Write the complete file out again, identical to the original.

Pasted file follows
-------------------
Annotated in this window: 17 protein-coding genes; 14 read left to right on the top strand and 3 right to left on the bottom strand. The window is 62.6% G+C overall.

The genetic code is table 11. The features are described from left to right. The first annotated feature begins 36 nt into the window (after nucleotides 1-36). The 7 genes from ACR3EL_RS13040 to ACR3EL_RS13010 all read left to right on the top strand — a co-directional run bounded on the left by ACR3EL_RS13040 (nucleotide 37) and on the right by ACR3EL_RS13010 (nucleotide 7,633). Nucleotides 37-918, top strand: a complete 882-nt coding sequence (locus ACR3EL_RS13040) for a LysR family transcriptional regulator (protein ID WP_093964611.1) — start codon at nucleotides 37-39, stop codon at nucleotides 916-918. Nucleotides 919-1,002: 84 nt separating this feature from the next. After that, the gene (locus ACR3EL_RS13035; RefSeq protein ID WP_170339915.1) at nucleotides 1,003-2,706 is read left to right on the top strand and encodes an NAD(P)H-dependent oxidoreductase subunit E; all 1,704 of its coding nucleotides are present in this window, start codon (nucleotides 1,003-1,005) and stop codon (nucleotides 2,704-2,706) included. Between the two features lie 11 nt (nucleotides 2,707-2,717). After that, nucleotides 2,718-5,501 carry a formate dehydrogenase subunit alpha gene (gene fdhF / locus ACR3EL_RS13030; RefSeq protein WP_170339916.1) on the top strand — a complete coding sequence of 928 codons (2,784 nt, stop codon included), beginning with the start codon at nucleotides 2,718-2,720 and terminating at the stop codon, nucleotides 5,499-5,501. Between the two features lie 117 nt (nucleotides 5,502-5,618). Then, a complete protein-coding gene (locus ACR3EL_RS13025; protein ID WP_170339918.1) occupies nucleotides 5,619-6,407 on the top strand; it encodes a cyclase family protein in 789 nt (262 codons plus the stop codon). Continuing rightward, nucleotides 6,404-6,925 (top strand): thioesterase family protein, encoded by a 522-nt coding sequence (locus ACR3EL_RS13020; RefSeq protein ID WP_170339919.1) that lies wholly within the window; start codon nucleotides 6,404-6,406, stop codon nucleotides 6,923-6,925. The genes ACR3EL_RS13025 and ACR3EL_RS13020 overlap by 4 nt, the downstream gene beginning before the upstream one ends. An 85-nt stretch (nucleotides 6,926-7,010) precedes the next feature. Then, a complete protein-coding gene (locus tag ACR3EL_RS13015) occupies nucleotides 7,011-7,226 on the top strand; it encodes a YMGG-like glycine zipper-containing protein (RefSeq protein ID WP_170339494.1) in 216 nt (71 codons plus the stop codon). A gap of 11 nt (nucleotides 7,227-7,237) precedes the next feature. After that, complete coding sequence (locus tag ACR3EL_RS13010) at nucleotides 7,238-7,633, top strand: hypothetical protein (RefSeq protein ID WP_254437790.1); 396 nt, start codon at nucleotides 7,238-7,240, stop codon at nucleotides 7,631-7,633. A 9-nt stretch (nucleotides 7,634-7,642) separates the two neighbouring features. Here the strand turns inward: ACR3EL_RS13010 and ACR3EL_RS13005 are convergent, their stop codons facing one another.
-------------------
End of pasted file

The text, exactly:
Annotated in this window: 17 protein-coding genes; 14 read left to right on the top strand and 3 right to left on the bottom strand. The window is 62.6% G+C overall.

The genetic code is table 11. The features are described from left to right. The first annotated feature begins 36 nt into the window (after nucleotides 1-36). The 7 genes from ACR3EL_RS13040 to ACR3EL_RS13010 all read left to right on the top strand — a co-directional run bounded on the left by ACR3EL_RS13040 (nucleotide 37) and on the right by ACR3EL_RS13010 (nucleotide 7,633). Nucleotides 37-918, top strand: a complete 882-nt coding sequence (locus ACR3EL_RS13040) for a LysR family transcriptional regulator (protein ID WP_093964611.1) — start codon at nucleotides 37-39, stop codon at nucleotides 916-918. Nucleotides 919-1,002: 84 nt separating this feature from the next. After that, the gene (locus ACR3EL_RS13035; RefSeq protein ID WP_170339915.1) at nucleotides 1,003-2,706 is read left to right on the top strand and encodes an NAD(P)H-dependent oxidoreductase subunit E; all 1,704 of its coding nucleotides are present in this window, start codon (nucleotides 1,003-1,005) and stop codon (nucleotides 2,704-2,706) included. Between the two features lie 11 nt (nucleotides 2,707-2,717). After that, nucleotides 2,718-5,501 carry a formate dehydrogenase subunit alpha gene (gene fdhF / locus ACR3EL_RS13030; RefSeq protein WP_170339916.1) on the top strand — a complete coding sequence of 928 codons (2,784 nt, stop codon included), beginning with the start codon at nucleotides 2,718-2,720 and terminating at the stop codon, nucleotides 5,499-5,501. Between the two features lie 117 nt (nucleotides 5,502-5,618). Then, a complete protein-coding gene (locus ACR3EL_RS13025; protein ID WP_170339918.1) occupies nucleotides 5,619-6,407 on the top strand; it encodes a cyclase family protein in 789 nt (262 codons plus the stop codon). Continuing rightward, nucleotides 6,404-6,925 (top strand): thioesterase family protein, encoded by a 522-nt coding sequence (locus ACR3EL_RS13020; RefSeq protein ID WP_170339919.1) that lies wholly within the window; start codon nucleotides 6,404-6,406, stop codon nucleotides 6,923-6,925. The genes ACR3EL_RS13025 and ACR3EL_RS13020 overlap by 4 nt, the downstream gene beginning before the upstream one ends. An 85-nt stretch (nucleotides 6,926-7,010) precedes the next feature. Then, a complete protein-coding gene (locus tag ACR3EL_RS13015) occupies nucleotides 7,011-7,226 on the top strand; it encodes a YMGG-like glycine zipper-containing protein (RefSeq protein ID WP_170339494.1) in 216 nt (71 codons plus the stop codon). A gap of 11 nt (nucleotides 7,227-7,237) precedes the next feature. After that, complete coding sequence (locus tag ACR3EL_RS13010) at nucleotides 7,238-7,633, top strand: hypothetical protein (RefSeq protein ID WP_254437790.1); 396 nt, start codon at nucleotides 7,238-7,240, stop codon at nucleotides 7,631-7,633. A 9-nt stretch (nucleotides 7,634-7,642) separates the two neighbouring features. Here the strand turns inward: ACR3EL_RS13010 and ACR3EL_RS13005 are convergent, their stop codons facing one another.